8 – There are simply far too many retirees and not nearly enough workers to support them.  Back in 1950 each retiree’s Social Security benefit was paid for by 16 workers.  Today, each retiree’s Social Security benefit is paid for by approximately 3.3 workers.  By 2025 it is projected that there will be approximately two workers for each retiree.

9 – Wealth continues to become highly concentrated at the top.  Since 1973, the average CEO’s salary has increased from 26 times the median income to over 300 times the median income.

10 – According to a poll taken in 2009, 61 percent of Americans “always or usually” live paycheck to paycheck.  That was up significantly from 49 percent in 2008 and 43 percent in 2007.

11 – The Mortgage Bankers Association recently announced that more than 10% of all U.S. homeowners with a mortgage had missed at least one mortgage payment during the January to March time period.  That was a new all-time record and represented an increase from 9.1 percent a year ago.

12 – A recent survey of last year’s college graduates found that 80 percent moved right back home with their parents after graduation.  That was up substantially from 63 percent in 2006.

13 – During the first quarter of 2010, the total number of loans that are at least three months past due in the United States increased for the 16th consecutive quarter.

14 – The total number of U.S. bank failures passed the 100 mark in July of this year.  In 2009, the total number of U.S. bank failures did not pass the century barrier until October.

15 – The U.S. dollar continues to rapidly decline in value.  An item that cost $20.00 in 1970 would cost you $112.35 today.  An item that cost $20.00 in 1913 would cost you $440.33 today.

So what can we each individually do to somewhat insulate ourselves from the economic problems that are coming? Beside the given of being an informed voter and demanding the fiscal reforms we need and voting with our pocket books, such as not supporting companies that are exporting jobs overseas or exploiting illegal immigrant labor, here are some suggestions.

1 – Get Out Of Debt: The old saying, “the borrower is the servant of the lender”, is so incredibly true.  The key to insulating yourself from an economic meltdown is to become as independent as possible, and as long as you are in debt, you simply are not independent.  You don’t want a horde of creditors chasing after you when things really start to get bad out there.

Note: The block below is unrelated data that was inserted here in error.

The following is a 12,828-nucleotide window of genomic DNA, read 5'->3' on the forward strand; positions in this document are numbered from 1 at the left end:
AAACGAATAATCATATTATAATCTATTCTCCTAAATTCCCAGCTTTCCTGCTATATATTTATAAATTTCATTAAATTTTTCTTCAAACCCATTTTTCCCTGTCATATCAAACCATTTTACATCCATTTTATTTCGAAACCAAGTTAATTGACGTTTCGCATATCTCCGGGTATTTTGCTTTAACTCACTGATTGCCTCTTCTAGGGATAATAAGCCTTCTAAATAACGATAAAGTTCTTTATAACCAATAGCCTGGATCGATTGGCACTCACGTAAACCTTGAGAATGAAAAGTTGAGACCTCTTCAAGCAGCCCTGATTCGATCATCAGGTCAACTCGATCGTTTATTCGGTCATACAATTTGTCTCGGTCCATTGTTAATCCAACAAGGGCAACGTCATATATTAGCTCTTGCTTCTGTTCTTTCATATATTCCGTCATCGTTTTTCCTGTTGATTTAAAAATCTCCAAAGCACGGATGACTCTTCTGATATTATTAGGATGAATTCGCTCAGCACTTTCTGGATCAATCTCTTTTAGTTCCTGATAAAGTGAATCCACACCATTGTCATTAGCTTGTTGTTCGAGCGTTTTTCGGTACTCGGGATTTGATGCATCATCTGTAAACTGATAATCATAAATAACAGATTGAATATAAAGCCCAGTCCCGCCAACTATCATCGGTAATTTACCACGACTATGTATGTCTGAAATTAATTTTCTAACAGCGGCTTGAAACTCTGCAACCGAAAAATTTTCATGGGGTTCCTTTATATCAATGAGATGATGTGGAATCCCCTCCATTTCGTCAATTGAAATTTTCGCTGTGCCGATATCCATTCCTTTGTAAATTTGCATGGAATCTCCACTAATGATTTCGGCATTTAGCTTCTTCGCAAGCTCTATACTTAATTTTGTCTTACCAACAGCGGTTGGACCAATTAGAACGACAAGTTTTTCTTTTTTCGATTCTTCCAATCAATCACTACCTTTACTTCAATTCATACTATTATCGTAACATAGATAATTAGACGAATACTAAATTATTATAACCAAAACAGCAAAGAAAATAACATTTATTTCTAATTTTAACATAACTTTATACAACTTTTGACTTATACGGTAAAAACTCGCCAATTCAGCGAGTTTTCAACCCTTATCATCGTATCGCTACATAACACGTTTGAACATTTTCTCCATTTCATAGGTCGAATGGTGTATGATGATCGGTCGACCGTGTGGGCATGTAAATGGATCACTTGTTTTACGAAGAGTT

2 – Find New Sources Of Income: In 2010, there simply is not such a thing as job security.  If you are dependent on a job (“just over broke”) for 100% of your income, you are in a very bad position.  There are thousands of different ways to make extra money.  What you don’t want to do is to have all of your eggs in one basket.  One day when the economy melts down and you are out of a job are you going to be destitute or are you going to be okay?

3 – Reduce Your Expenses: Many Americans have left the rat race and have found ways to live on half or even on a quarter of what they were making previously.  It is possible – if you are willing to reduce your expenses.  In the future times are going to be tougher, so learn to start living with less today.

4 – Learn To Grow Your Own Food: Today the vast majority of Americans are completely dependent on being able to run down to the supermarket or to the local Wal-Mart to buy food.  But what happens when the U.S. dollar declines dramatically in value and it costs ten bucks to buy a loaf of bread?  If you learn to grow your own food (even if is just a small garden) you will be insulating yourself against rising food prices.

5 – Make Sure You Have A Reliable Water Supply: Water shortages are popping up all over the globe.  Water is quickly becoming one of the “hottest” commodities out there.  Even in the United States, water shortages have been making headline news recently.  As we move into the future, it will be imperative for you and your family to have a reliable source of water.  Some Americans have learned to collect rainwater and many others are using advanced technology such as atmospheric water generators to provide water for their families.  But whatever you do, make sure that you are not caught without a decent source of water in the years ahead.

We will continue to do our best to tell the truth, get the REAL information, and pass it on here.  Katie bar the door please.  Storm is acomin’.

Pigs are Flyin..Politicians are lyin…and our young men and women are dying.

I don’t know about you, but it seems we have totally lost our common sense and our collective resolve.  Common sense, in fact, seems to be inversely proportional to IQ these days.  We need to stop and rethink this madness.  On the economic front, unemployment essentially remains unchanged, banks are continuing to fail at record pace, foreclosures are again accelerating and states are basically shutting down essential services because a lack of revenue.  Washington passes a financial reform bill that does nothing to attack the very issue that got us in this mess in the first place..Credit Derivative Swaps.  On top of that we have politicians saying that unemployment benefits are the cause because people don’t want to work!!  Are you kidding me!